Despite everything, the film still fell a little short of my expectations. I have come to expect a lot from KV but he probably has simpler goals. So, there isn’t anything particularly novel in the film. Except for one smart misdirection, it is quite predictable. Also post-interval, there isn’t much to really hold your interest because you know the what and the how doesn’t matter all that much. Nevertheless, the film is an entertaining commercial venture. Don’t expect too much from this one because it is a Krishna Vamsi film and you should find it an enjoyable experience.

Mozhi May 17, 2008

Posted by Sai in Movies, Reviews, Tamil.
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In the beginning of this film, Prakash Raj makes a joke about ‘the daughters of rich landlords falling in love with beggars’ being a common scenario in recent Tamil cinema. I expected then that this film would not fall into the trap of creating an unexpected love story without plausible reasons. But it definitely does and that disappointed me a little.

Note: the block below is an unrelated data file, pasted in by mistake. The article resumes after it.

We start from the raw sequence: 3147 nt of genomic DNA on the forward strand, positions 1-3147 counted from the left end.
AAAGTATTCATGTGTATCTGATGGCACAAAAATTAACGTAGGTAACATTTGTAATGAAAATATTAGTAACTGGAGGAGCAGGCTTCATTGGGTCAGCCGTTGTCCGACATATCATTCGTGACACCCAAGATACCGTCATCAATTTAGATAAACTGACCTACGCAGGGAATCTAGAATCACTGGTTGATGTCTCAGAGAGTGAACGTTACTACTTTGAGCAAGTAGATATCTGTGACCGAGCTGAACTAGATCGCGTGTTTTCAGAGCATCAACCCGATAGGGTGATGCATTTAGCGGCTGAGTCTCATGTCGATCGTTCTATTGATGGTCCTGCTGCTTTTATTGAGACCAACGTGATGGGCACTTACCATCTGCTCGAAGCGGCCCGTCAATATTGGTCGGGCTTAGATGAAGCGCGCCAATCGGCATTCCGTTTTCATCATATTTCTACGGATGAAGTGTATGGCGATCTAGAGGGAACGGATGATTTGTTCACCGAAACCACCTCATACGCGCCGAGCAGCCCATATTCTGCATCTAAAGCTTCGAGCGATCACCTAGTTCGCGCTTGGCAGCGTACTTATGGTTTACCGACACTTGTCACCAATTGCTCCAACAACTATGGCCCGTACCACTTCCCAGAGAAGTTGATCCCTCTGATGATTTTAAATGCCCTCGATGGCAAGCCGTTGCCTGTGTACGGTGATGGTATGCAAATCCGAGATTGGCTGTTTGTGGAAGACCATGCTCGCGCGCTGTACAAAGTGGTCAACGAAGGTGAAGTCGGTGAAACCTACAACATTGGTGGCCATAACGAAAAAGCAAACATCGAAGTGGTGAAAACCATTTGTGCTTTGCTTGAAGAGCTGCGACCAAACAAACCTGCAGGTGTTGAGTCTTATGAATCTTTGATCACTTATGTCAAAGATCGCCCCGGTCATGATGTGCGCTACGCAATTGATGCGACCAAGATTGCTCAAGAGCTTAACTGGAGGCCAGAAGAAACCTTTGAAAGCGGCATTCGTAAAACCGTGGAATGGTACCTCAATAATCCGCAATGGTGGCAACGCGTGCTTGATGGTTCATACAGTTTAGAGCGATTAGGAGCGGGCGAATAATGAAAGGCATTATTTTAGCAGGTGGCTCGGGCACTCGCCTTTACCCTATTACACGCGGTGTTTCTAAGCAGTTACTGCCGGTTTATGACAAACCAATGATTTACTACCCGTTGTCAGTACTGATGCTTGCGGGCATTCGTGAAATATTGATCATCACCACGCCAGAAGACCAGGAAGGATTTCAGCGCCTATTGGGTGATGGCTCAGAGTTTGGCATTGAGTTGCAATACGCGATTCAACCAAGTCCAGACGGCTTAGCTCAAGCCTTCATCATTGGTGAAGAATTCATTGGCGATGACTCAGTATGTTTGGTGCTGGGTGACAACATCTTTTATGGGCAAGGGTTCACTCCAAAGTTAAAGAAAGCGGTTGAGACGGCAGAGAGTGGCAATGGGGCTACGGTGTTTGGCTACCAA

The love here is between a handsome young keyboard player and a beautiful deaf and dumb girl. The boy proposes but the girl disposes. Will the situation improve? Will they get together in the end? It is as simple as it seems with the physical disability being the reason for its existence.

The movie does have some nice material but the problem for me was that director Radhamohan could have decided to make it a bit more subtle. A lot more subtle, actually. That, of course, means that this movie is made for the mainstream audience (despite its purported critical acclaim) and that is not necessarily a bad thing (as substantiated by its box office success).